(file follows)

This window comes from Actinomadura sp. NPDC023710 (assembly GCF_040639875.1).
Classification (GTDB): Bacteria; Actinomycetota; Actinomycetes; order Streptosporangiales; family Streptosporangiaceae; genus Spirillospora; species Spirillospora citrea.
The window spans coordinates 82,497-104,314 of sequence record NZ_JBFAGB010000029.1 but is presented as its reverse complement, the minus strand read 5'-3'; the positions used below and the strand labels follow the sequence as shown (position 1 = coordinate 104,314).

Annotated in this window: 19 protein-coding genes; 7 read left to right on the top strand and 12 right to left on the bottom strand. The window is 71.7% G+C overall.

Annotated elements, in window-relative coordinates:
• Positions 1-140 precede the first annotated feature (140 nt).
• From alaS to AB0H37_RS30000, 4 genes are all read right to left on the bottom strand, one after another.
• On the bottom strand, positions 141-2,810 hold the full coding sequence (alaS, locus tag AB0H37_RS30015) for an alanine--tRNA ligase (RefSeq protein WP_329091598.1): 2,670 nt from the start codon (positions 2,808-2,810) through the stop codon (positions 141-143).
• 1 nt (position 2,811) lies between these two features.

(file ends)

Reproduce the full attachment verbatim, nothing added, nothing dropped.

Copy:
This window comes from Actinomadura sp. NPDC023710 (assembly GCF_040639875.1).
Classification (GTDB): Bacteria; Actinomycetota; Actinomycetes; order Streptosporangiales; family Streptosporangiaceae; genus Spirillospora; species Spirillospora citrea.
The window spans coordinates 82,497-104,314 of sequence record NZ_JBFAGB010000029.1 but is presented as its reverse complement, the minus strand read 5'-3'; the positions used below and the strand labels follow the sequence as shown (position 1 = coordinate 104,314).

Annotated in this window: 19 protein-coding genes; 7 read left to right on the top strand and 12 right to left on the bottom strand. The window is 71.7% G+C overall.

Annotated elements, in window-relative coordinates:
• Positions 1-140 precede the first annotated feature (140 nt).
• From alaS to AB0H37_RS30000, 4 genes are all read right to left on the bottom strand, one after another.
• On the bottom strand, positions 141-2,810 hold the full coding sequence (alaS, locus tag AB0H37_RS30015) for an alanine--tRNA ligase (RefSeq protein WP_329091598.1): 2,670 nt from the start codon (positions 2,808-2,810) through the stop codon (positions 141-143).
• 1 nt (position 2,811) lies between these two features.